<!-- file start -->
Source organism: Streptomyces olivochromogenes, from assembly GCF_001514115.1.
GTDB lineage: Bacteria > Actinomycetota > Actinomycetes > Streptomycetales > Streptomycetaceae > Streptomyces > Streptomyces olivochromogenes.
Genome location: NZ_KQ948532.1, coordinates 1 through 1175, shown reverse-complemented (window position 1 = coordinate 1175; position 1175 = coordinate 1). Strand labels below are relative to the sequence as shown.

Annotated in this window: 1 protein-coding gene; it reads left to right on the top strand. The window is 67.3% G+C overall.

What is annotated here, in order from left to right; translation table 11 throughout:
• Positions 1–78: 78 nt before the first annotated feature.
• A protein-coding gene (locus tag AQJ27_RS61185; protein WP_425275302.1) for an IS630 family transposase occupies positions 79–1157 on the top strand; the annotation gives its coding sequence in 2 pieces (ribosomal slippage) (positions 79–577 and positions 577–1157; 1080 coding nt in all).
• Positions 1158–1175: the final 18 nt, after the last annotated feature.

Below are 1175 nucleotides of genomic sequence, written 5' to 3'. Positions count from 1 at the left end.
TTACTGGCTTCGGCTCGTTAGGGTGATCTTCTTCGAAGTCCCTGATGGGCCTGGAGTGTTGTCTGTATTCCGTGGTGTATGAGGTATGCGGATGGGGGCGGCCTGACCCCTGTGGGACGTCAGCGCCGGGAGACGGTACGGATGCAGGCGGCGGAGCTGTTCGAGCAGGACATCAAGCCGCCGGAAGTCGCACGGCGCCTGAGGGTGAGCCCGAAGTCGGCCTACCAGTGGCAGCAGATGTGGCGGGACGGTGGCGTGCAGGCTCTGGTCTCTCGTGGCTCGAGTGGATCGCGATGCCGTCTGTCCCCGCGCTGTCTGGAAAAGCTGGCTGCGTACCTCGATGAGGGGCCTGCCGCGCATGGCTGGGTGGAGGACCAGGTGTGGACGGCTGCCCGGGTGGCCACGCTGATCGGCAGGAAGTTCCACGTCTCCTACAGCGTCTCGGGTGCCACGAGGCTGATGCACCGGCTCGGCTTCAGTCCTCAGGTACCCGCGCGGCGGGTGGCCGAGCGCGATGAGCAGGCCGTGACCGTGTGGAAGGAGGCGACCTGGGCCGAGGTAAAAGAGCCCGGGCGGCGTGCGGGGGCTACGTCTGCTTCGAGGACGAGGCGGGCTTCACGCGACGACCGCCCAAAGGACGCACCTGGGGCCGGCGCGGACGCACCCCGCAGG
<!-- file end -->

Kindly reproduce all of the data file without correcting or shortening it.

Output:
Source organism: Streptomyces olivochromogenes, from assembly GCF_001514115.1.
GTDB lineage: Bacteria > Actinomycetota > Actinomycetes > Streptomycetales > Streptomycetaceae > Streptomyces > Streptomyces olivochromogenes.
Genome location: NZ_KQ948532.1, coordinates 1 through 1175, shown reverse-complemented (window position 1 = coordinate 1175; position 1175 = coordinate 1). Strand labels below are relative to the sequence as shown.

Annotated in this window: 1 protein-coding gene; it reads left to right on the top strand. The window is 67.3% G+C overall.

What is annotated here, in order from left to right; translation table 11 throughout:
• Positions 1–78: 78 nt before the first annotated feature.
• A protein-coding gene (locus tag AQJ27_RS61185; protein WP_425275302.1) for an IS630 family transposase occupies positions 79–1157 on the top strand; the annotation gives its coding sequence in 2 pieces (ribosomal slippage) (positions 79–577 and positions 577–1157; 1080 coding nt in all).
• Positions 1158–1175: the final 18 nt, after the last annotated feature.

Below are 1175 nucleotides of genomic sequence, written 5' to 3'. Positions count from 1 at the left end.
TTACTGGCTTCGGCTCGTTAGGGTGATCTTCTTCGAAGTCCCTGATGGGCCTGGAGTGTTGTCTGTATTCCGTGGTGTATGAGGTATGCGGATGGGGGCGGCCTGACCCCTGTGGGACGTCAGCGCCGGGAGACGGTACGGATGCAGGCGGCGGAGCTGTTCGAGCAGGACATCAAGCCGCCGGAAGTCGCACGGCGCCTGAGGGTGAGCCCGAAGTCGGCCTACCAGTGGCAGCAGATGTGGCGGGACGGTGGCGTGCAGGCTCTGGTCTCTCGTGGCTCGAGTGGATCGCGATGCCGTCTGTCCCCGCGCTGTCTGGAAAAGCTGGCTGCGTACCTCGATGAGGGGCCTGCCGCGCATGGCTGGGTGGAGGACCAGGTGTGGACGGCTGCCCGGGTGGCCACGCTGATCGGCAGGAAGTTCCACGTCTCCTACAGCGTCTCGGGTGCCACGAGGCTGATGCACCGGCTCGGCTTCAGTCCTCAGGTACCCGCGCGGCGGGTGGCCGAGCGCGATGAGCAGGCCGTGACCGTGTGGAAGGAGGCGACCTGGGCCGAGGTAAAAGAGCCCGGGCGGCGTGCGGGGGCTACGTCTGCTTCGAGGACGAGGCGGGCTTCACGCGACGACCGCCCAAAGGACGCACCTGGGGCCGGCGCGGACGCACCCCGCAGG